Outdoorsy, a peer-to-peer RV rental marketplace, is helping provide short-term accommodation to evacuees of Hurricane Harvey by waiving ALL service fees for RVs used to house Harvey victims. Outdoorsy will also contribute $10,000 in RV rental fees to make RVs available at no charge to those displaced by Harvey.

Heart of Texas Retired Senior Volunteer Program's Recreational Vehicle Disaster Corps (RVDC) consists of roving volunteers to serve as secondary responders in times of disaster. The members have been recruited from the thousands of RVers who own recreational vehicles. Once recruited and trained, these disaster-response RVDC volunteers will travel to disaster areas to meet the need of staffing volunteer reception centers for the mid-term period of 1-2 months after the disaster.

Many of the major outdoor retailers have helped out. According to a report at Guns.com, Cabela's, Bass Pro Shops, and Camping World have all announced efforts to aid the federal government in providing basic neceesities for survivors and boats for ongoing rescue operations. Bass Pro said Monday that the company provided 80 tracker boats to government agencies and $40,000 worth of essential supplies to relief organizations.

Camping World CEO Marcus Lemonis pledged to raise $4 million for ongoing relief effots in Texas and donated $500,000 personally, according to his social media postings. He said thast Camping World had collected more than 80,000 donated garments before the holiday weekend, with a goal of collecting 300,000 through Labor Day.

The RV Dealers Association (RVDA) said that the Texas Recreation Vehicle Association (TRVA) is working with its members in the state to provide information on available new units if needed for emergency shelter. FEMA administrator Brock Long said he anticipates 30,000 residents will be placed in temporary shelters, according to an RVDA statement.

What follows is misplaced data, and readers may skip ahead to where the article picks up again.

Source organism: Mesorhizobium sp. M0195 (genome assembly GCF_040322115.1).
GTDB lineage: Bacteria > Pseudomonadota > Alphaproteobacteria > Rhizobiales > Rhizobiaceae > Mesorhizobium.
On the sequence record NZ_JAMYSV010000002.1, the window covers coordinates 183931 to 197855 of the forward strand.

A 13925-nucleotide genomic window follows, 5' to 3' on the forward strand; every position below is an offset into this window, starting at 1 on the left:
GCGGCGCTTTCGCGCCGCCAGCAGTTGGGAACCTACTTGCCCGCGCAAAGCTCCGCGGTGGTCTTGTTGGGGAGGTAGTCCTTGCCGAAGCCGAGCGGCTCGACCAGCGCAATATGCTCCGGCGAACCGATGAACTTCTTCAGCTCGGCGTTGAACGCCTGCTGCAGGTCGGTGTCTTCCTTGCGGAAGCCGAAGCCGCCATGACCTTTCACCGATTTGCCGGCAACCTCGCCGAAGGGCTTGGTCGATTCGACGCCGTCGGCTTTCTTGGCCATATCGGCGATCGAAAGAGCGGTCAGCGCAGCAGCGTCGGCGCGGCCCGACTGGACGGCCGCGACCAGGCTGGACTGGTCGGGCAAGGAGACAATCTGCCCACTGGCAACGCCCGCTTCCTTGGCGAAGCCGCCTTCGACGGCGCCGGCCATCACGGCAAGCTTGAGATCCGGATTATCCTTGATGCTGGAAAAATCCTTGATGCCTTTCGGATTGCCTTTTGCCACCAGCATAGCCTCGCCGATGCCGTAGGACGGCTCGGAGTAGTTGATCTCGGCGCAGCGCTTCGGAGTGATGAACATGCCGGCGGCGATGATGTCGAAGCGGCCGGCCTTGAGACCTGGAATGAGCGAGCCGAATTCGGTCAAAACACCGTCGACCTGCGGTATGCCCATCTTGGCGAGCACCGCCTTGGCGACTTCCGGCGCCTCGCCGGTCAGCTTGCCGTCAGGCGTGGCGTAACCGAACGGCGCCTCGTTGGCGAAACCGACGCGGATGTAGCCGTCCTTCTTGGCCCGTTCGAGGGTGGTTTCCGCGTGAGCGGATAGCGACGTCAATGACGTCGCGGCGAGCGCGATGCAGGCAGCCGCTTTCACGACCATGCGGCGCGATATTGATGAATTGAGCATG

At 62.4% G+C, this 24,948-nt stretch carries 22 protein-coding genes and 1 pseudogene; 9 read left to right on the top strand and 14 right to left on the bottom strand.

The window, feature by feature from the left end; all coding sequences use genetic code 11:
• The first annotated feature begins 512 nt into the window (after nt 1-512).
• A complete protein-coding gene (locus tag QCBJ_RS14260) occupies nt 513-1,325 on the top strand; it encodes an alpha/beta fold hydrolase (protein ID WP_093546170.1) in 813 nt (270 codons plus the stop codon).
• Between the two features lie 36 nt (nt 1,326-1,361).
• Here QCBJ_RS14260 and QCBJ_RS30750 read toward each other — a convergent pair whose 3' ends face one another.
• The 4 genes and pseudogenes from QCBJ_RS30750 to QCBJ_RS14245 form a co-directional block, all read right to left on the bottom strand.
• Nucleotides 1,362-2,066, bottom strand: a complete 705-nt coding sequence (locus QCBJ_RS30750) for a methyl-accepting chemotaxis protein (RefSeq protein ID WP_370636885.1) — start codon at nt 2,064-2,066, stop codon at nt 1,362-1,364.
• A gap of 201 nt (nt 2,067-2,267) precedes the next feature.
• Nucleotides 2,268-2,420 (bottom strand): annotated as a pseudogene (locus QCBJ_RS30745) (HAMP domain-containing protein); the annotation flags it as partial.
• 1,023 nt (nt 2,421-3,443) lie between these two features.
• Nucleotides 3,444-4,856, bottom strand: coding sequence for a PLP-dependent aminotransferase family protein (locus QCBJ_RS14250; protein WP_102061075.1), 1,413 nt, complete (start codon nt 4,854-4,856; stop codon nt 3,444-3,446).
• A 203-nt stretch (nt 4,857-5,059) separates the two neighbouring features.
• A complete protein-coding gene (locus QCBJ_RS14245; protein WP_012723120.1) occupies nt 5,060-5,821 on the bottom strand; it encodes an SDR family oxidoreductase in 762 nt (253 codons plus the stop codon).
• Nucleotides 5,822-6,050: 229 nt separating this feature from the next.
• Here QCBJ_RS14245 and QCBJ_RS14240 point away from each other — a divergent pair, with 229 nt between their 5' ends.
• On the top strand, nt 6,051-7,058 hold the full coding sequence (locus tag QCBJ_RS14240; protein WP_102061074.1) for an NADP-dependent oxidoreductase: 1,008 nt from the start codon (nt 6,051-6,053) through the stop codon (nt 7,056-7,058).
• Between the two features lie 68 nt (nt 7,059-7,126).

Daimler AG’s U.S.-based subsidiaries partnered to donate $1 million to support the population in the southern U.S. affected by Hurricane Harvey. Daimler is the parent company of Mercedes Benz and Freightliner Custom Chassis.

RoverPass, an RV prks reservation service, has posted links to campgrounds in Harvey-affected areas offering discounted rates to hurricane evacuees for their vacant sites: roverpass.com/blog/rv-park-discounts-hurricane-harvey-evacuees.

While donors and volunteers are working hard to contribute to the recovery efforts of Hurricane Harvey, another hurricane looms in the Caribbean and threatens the southern tip of Florida. This morning, Hurricane Irma became a category 5 storm, and the best guess of the national weather service expected the storm to cross the Florida peninsula as a category 4 storm, bringing fierce winds, storm surges and possible flooding. Florida Gov. Rick Scott declared a state of emergency September 4 for all Florida counties ahead of Hurricane Irma. Emergency officials have warned that the storm could dump up to 10 inches of rain, unleash landslides and dangerous flash floods and generate waves of up to 23 feet as the storm draws closer. Florida landfall could be Saturday, September 9, and the possibility of the storm track to miss the United States is still possible, the National Hurricane Center said.